Gene Simmons made some very crude and callous remarks about depression- which he has since apologized for (link)- but in the midst of these comments he touched on something that has long interested me:
“My mother was in a concentration camp in Nazi Germany. I don’t want to hear about ‘the world as a harsh place.’ She gets up every day, smells the roses and loves life.”
I’d love to ask her, “How do you do that?” How does someone literally lose not just everything but everybody, and find a way to bounce back?
There have been many books written and movies filmed about the Holocaust, but they typically end when the gates are opened. They’re leaving out the really inspiring part: what happened next.
Wavy Gravy (aka Hugh Romney) is one of my favorite and most admired people. He never gave up, he never gave in, he never burned out; how many 60s icons can you say that about?
He has a wonderful, inspirational autobiography, Something Good For A Change, and is associated with two charities that I contribute to regularly: Camp WinnaRainbow and Seva.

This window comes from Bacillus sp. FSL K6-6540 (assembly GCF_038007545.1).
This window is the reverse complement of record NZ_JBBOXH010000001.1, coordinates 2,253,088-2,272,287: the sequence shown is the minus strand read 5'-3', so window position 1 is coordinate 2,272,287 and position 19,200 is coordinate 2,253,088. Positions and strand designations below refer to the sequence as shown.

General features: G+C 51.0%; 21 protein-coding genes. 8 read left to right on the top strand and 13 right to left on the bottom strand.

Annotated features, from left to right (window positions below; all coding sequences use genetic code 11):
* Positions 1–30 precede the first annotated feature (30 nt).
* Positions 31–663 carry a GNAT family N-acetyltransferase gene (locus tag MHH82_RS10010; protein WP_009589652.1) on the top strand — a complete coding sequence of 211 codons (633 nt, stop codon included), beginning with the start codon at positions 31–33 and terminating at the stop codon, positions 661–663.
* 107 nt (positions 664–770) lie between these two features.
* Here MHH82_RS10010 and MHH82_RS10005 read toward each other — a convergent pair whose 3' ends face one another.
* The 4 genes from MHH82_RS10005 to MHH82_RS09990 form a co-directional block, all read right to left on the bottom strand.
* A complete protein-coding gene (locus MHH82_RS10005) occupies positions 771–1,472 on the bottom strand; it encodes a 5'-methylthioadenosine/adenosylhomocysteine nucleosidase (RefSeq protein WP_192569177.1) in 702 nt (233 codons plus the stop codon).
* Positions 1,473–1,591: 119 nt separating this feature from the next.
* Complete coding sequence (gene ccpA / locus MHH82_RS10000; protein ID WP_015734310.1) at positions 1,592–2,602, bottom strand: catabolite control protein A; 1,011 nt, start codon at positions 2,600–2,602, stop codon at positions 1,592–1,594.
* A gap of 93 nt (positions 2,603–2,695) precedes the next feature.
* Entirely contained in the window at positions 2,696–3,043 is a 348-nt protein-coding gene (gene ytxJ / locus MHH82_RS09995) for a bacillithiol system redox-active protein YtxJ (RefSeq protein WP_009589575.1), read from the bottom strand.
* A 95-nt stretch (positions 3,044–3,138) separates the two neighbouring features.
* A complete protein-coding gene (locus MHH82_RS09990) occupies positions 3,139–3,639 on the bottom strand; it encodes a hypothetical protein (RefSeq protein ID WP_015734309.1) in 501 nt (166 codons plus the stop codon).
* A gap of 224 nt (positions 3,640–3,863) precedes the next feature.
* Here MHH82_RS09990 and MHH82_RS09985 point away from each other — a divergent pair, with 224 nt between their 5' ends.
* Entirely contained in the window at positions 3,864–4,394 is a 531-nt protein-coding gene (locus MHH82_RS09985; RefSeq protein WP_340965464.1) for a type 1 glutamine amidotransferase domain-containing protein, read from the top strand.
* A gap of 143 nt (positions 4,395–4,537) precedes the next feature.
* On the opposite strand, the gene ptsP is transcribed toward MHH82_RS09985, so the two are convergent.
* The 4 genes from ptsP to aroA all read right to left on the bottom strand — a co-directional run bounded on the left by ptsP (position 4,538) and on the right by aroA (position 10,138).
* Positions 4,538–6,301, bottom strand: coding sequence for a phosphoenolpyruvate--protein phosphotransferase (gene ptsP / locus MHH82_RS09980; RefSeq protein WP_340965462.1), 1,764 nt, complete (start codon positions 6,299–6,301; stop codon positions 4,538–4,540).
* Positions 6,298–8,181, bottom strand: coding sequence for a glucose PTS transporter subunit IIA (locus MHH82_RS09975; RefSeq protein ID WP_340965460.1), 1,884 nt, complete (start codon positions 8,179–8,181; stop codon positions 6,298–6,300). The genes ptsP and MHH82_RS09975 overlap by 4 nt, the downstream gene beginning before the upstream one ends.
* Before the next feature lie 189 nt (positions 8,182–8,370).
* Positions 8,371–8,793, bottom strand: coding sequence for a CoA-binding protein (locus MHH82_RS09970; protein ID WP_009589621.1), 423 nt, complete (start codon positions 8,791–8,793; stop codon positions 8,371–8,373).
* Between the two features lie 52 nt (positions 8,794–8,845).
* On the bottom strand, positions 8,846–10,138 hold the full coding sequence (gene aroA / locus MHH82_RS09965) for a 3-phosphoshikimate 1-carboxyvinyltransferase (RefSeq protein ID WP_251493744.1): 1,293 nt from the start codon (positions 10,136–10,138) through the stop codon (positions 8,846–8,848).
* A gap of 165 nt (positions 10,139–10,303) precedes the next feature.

I just ordered his movie today. Doesn’t it look wonderful? (I’ll keep you posted.)
“My own heroes are the dreamers, those men and women who tried to make the world a better place than when they found it, whether in small ways or great ones. Some succeeded, some failed, most had mixed results… but it is the effort that’s heroic, as I see it. Win or lose, I admire those who fight the good fight.” ~JRR Martin (source)
If you like that, you’ll love this: Link
My favorite Catholic saint is Jesus’ step-father, Saint Joseph. He didn’t go out and do wonderful things, exactly; he just stayed cool when things got weird.
I think that’s what the world needs right now.
Tony Posnanski has written a nice little essay about Richard Simmons that was published on the Huffington Post. You can read it HERE.
I’ve always admired Richard Simmons. He had to have a lot of internal strength, and he had to have a lot of love for people, to have put himself out there like that.